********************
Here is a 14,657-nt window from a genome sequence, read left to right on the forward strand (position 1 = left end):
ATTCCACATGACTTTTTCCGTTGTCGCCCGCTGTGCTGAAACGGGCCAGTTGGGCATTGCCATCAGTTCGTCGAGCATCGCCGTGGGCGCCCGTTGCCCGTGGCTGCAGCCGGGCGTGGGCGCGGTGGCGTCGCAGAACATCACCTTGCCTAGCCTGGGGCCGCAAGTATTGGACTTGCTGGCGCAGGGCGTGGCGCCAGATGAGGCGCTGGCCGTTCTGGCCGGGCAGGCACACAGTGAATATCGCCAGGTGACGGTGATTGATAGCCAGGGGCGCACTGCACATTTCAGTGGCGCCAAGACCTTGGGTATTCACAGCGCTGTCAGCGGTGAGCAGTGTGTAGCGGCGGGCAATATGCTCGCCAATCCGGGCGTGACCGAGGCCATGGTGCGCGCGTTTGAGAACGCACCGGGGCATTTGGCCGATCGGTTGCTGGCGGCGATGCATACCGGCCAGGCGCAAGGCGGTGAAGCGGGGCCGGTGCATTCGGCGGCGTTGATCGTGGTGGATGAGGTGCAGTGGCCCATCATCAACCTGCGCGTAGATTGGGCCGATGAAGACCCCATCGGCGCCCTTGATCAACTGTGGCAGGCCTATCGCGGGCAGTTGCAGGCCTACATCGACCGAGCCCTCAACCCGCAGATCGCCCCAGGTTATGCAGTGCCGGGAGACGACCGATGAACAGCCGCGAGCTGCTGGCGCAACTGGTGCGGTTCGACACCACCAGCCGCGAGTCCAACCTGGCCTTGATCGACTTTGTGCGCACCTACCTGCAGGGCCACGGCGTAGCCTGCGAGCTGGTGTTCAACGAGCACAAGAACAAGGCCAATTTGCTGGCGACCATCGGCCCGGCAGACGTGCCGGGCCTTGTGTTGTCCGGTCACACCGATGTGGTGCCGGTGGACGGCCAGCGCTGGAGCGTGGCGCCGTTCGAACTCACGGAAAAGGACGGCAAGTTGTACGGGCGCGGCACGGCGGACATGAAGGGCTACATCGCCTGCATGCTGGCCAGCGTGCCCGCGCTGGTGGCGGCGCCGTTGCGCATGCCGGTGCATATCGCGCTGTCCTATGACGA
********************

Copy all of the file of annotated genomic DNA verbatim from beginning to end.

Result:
Here is a 14,657-nt window from a genome sequence, read left to right on the forward strand (position 1 = left end):
ATTCCACATGACTTTTTCCGTTGTCGCCCGCTGTGCTGAAACGGGCCAGTTGGGCATTGCCATCAGTTCGTCGAGCATCGCCGTGGGCGCCCGTTGCCCGTGGCTGCAGCCGGGCGTGGGCGCGGTGGCGTCGCAGAACATCACCTTGCCTAGCCTGGGGCCGCAAGTATTGGACTTGCTGGCGCAGGGCGTGGCGCCAGATGAGGCGCTGGCCGTTCTGGCCGGGCAGGCACACAGTGAATATCGCCAGGTGACGGTGATTGATAGCCAGGGGCGCACTGCACATTTCAGTGGCGCCAAGACCTTGGGTATTCACAGCGCTGTCAGCGGTGAGCAGTGTGTAGCGGCGGGCAATATGCTCGCCAATCCGGGCGTGACCGAGGCCATGGTGCGCGCGTTTGAGAACGCACCGGGGCATTTGGCCGATCGGTTGCTGGCGGCGATGCATACCGGCCAGGCGCAAGGCGGTGAAGCGGGGCCGGTGCATTCGGCGGCGTTGATCGTGGTGGATGAGGTGCAGTGGCCCATCATCAACCTGCGCGTAGATTGGGCCGATGAAGACCCCATCGGCGCCCTTGATCAACTGTGGCAGGCCTATCGCGGGCAGTTGCAGGCCTACATCGACCGAGCCCTCAACCCGCAGATCGCCCCAGGTTATGCAGTGCCGGGAGACGACCGATGAACAGCCGCGAGCTGCTGGCGCAACTGGTGCGGTTCGACACCACCAGCCGCGAGTCCAACCTGGCCTTGATCGACTTTGTGCGCACCTACCTGCAGGGCCACGGCGTAGCCTGCGAGCTGGTGTTCAACGAGCACAAGAACAAGGCCAATTTGCTGGCGACCATCGGCCCGGCAGACGTGCCGGGCCTTGTGTTGTCCGGTCACACCGATGTGGTGCCGGTGGACGGCCAGCGCTGGAGCGTGGCGCCGTTCGAACTCACGGAAAAGGACGGCAAGTTGTACGGGCGCGGCACGGCGGACATGAAGGGCTACATCGCCTGCATGCTGGCCAGCGTGCCCGCGCTGGTGGCGGCGCCGTTGCGCATGCCGGTGCATATCGCGCTGTCCTATGACGA